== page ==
Reub's journey

22 April 2011

The third idea

My husband John is a forestry professor, and also a musician. John mentioned getting a message from DL, one of his fellow band members, who was musing over a process he had noticed while playing improvisational jazz.

He remarked that in an improvisational tune, somebody usually begins with the initial idea, a structure on which to build.

The initial idea is tinkered with, and changed. Musicians think on their feet, and unlike most visual art or writing, there is no chance to take back and edit what you put out there in a live performance. So from somewhere, out tumbles a second idea.

Composition Number VI, Wassily Kandinsky, 1913
According to DL's observations, the most original and exciting outcome is produced when a third idea emerges.

I suppose it makes sense that the third idea would be more complex and layered. I wonder if this sequence plays out in other realms? When I make 3 meals in a day, is it the third one that will be the best? Did I do a better job raising my third child than I did with the first two? OK, obviously there is something amiss with my analogies here; I had better stick to the arts: writing, performing, creating.

Maybe it works like this:
1. It's really hard to get things right the first time.
2. You have to struggle a little. Change things.
3. After you have tangled with the elements, out comes the vision.

People think it comes easy to artists, that if a person is gifted, why it just pours out. But the creative process isn't a snap. It's as hard as one...two...three...


  1. I think it is more about layers...not times or events. But I am not a musician.

  2. well, I can tell you from a personal standpoint art is not easy although that is the standard perception. some pieces do flow out but that does not mean their making is a breeze. and some pieces look good in my head but when made they fall below my expectation and need to be reworked.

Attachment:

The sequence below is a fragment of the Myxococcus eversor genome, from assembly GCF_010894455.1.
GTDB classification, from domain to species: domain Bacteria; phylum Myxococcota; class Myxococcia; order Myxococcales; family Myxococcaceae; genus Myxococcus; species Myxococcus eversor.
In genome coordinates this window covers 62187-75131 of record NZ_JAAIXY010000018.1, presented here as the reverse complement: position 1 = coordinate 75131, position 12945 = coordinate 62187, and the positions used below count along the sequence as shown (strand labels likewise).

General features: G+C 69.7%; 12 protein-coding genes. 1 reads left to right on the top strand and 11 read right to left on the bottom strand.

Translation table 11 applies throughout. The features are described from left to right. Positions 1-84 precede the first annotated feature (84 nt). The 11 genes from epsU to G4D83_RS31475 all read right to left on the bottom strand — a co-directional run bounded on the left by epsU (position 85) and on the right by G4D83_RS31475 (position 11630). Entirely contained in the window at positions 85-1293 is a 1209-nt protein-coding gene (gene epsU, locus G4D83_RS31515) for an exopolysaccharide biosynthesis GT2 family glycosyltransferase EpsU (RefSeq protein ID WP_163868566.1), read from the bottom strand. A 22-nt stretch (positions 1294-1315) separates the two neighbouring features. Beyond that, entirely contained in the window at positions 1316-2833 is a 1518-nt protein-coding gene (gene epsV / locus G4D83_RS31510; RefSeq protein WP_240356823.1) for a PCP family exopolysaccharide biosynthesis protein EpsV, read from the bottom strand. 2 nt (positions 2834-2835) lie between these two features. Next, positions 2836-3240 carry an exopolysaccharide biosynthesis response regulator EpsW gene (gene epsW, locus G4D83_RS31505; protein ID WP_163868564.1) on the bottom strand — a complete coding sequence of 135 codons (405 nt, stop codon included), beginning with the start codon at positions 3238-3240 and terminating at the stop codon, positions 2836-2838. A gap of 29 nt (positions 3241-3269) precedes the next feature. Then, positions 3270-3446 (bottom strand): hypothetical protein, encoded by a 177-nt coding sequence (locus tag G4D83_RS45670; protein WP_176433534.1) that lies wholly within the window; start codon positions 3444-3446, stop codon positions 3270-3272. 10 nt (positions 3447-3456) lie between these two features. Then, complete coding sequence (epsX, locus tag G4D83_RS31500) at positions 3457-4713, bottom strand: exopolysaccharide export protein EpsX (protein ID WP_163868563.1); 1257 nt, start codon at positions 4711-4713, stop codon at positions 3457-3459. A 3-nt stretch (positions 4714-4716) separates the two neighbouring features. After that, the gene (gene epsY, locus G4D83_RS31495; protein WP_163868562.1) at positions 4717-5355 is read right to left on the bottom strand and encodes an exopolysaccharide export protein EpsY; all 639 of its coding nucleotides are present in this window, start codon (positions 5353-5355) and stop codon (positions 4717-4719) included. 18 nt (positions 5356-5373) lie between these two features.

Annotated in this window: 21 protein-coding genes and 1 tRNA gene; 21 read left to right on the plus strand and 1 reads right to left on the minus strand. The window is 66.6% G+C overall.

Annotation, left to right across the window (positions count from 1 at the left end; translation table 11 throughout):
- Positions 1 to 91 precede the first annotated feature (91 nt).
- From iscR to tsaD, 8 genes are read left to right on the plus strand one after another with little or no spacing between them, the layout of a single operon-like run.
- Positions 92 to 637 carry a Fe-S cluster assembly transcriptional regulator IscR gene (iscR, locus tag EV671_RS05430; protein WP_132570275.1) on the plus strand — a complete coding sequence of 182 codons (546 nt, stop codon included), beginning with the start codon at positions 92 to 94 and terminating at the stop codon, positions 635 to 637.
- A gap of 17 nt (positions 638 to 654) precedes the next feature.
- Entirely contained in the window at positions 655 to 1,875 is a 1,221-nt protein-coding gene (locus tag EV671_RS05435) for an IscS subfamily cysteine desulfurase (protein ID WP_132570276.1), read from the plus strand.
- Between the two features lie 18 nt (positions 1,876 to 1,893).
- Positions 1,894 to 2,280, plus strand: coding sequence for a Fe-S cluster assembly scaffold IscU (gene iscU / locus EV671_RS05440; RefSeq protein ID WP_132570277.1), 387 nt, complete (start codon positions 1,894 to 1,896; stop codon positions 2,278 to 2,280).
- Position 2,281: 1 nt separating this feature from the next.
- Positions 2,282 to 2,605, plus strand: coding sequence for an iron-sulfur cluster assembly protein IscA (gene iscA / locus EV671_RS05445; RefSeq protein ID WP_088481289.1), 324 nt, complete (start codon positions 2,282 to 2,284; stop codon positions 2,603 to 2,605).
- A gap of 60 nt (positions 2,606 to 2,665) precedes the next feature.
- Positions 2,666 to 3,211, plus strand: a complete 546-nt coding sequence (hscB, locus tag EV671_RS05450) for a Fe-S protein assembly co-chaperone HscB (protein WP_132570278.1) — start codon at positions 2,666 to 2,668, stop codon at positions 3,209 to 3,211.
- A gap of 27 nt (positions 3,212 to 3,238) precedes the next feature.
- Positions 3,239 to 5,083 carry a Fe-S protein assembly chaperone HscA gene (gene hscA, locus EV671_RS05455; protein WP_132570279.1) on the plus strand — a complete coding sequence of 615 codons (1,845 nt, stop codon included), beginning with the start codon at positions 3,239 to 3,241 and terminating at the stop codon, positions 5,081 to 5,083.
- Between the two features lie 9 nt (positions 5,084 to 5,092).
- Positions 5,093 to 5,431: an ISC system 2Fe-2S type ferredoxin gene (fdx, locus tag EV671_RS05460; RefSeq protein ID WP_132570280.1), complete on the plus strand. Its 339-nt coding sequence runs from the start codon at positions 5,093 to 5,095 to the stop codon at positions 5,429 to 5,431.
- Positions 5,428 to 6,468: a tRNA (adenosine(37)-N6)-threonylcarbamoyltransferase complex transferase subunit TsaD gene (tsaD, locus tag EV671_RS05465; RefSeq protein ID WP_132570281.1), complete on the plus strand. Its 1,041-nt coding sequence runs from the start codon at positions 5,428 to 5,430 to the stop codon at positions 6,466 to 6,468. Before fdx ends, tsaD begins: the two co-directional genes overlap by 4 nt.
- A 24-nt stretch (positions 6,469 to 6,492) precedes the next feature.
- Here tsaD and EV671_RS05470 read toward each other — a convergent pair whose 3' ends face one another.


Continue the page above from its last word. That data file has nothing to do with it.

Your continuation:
3. it's so true - even when the words and story fly out of my fingers/brain and onto the page, the work has only just begun . . .

    intriguing about the power of 3 . . .

  4. I wonder at the specificity of "3." I bet it might be "4" or "6" sometimes. And I don't mean to underestimate the very first idea; it's like the bone structure of everything.

  5. I've often heard that the three most common moments of creativity for artists are the bus, bath, and bed.

    I'm beginning to think about the (very complicated) ideas of Charles S. Peirce in my scholarly work. He talks about reality as being understood as the experience of "firstness," which refers to the potential qualities that exist in an encounter, "secondness," to the actualized qualities of the object of encounter, and "thirdness," finally, the medium through which ideality and actuality come together in experience. This is difficult stuff to think about. It would seem that worldly experience, viewed this way, is influenced by our preconceptions of it and heavily dependent on our ability to think through the possible meanings of the encounter. Thus, there is no experience of firstness or secondness in and of itself, but encounters with the ideal (or imagination) and the actual are also encounters with thirdness.

    The real and the imagined come together to create... child number three?

  6. Bus, bath, and bed works for me. All of this other stuff has been giving me a headache lately. Still, there is the nagging feeling that...something is going on. Maybe I should read more about it.


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